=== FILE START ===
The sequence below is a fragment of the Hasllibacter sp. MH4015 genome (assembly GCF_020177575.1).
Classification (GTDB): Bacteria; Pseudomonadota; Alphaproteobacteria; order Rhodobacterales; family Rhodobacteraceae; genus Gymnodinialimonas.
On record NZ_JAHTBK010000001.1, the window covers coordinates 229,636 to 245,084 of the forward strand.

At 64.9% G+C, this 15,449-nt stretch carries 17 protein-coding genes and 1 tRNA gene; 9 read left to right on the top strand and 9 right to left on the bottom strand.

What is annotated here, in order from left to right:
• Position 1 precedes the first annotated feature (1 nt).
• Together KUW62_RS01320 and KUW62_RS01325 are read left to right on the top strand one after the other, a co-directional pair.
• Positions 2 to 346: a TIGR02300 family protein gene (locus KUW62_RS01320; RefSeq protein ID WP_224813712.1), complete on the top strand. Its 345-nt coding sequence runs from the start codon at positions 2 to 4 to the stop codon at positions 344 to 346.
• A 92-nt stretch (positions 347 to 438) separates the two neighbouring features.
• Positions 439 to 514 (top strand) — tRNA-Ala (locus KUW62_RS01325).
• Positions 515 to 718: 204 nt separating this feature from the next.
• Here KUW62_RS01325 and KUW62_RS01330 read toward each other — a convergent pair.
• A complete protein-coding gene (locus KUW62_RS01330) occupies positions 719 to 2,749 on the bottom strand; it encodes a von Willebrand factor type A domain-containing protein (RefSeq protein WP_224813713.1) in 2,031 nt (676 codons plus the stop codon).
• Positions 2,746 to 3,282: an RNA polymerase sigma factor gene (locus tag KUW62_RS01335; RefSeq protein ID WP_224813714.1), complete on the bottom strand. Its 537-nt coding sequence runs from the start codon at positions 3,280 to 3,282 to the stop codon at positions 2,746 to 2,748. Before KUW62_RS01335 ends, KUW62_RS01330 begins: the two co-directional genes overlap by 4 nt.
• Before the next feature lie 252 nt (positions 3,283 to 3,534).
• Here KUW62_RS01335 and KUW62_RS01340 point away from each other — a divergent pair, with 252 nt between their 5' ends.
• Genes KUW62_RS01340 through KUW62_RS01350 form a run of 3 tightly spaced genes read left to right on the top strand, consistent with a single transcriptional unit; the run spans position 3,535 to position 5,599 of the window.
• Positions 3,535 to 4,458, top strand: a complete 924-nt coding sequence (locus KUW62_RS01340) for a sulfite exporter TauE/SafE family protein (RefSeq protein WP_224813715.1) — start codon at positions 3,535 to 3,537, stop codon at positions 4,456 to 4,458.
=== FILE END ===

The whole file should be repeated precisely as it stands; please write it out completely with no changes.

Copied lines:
The sequence below is a fragment of the Hasllibacter sp. MH4015 genome (assembly GCF_020177575.1).
Classification (GTDB): Bacteria; Pseudomonadota; Alphaproteobacteria; order Rhodobacterales; family Rhodobacteraceae; genus Gymnodinialimonas.
On record NZ_JAHTBK010000001.1, the window covers coordinates 229,636 to 245,084 of the forward strand.

At 64.9% G+C, this 15,449-nt stretch carries 17 protein-coding genes and 1 tRNA gene; 9 read left to right on the top strand and 9 right to left on the bottom strand.

What is annotated here, in order from left to right:
• Position 1 precedes the first annotated feature (1 nt).
• Together KUW62_RS01320 and KUW62_RS01325 are read left to right on the top strand one after the other, a co-directional pair.
• Positions 2 to 346: a TIGR02300 family protein gene (locus KUW62_RS01320; RefSeq protein ID WP_224813712.1), complete on the top strand. Its 345-nt coding sequence runs from the start codon at positions 2 to 4 to the stop codon at positions 344 to 346.
• A 92-nt stretch (positions 347 to 438) separates the two neighbouring features.
• Positions 439 to 514 (top strand) — tRNA-Ala (locus KUW62_RS01325).
• Positions 515 to 718: 204 nt separating this feature from the next.
• Here KUW62_RS01325 and KUW62_RS01330 read toward each other — a convergent pair.
• A complete protein-coding gene (locus KUW62_RS01330) occupies positions 719 to 2,749 on the bottom strand; it encodes a von Willebrand factor type A domain-containing protein (RefSeq protein WP_224813713.1) in 2,031 nt (676 codons plus the stop codon).
• Positions 2,746 to 3,282: an RNA polymerase sigma factor gene (locus tag KUW62_RS01335; RefSeq protein ID WP_224813714.1), complete on the bottom strand. Its 537-nt coding sequence runs from the start codon at positions 3,280 to 3,282 to the stop codon at positions 2,746 to 2,748. Before KUW62_RS01335 ends, KUW62_RS01330 begins: the two co-directional genes overlap by 4 nt.
• Before the next feature lie 252 nt (positions 3,283 to 3,534).
• Here KUW62_RS01335 and KUW62_RS01340 point away from each other — a divergent pair, with 252 nt between their 5' ends.
• Genes KUW62_RS01340 through KUW62_RS01350 form a run of 3 tightly spaced genes read left to right on the top strand, consistent with a single transcriptional unit; the run spans position 3,535 to position 5,599 of the window.
• Positions 3,535 to 4,458, top strand: a complete 924-nt coding sequence (locus KUW62_RS01340) for a sulfite exporter TauE/SafE family protein (RefSeq protein WP_224813715.1) — start codon at positions 3,535 to 3,537, stop codon at positions 4,456 to 4,458.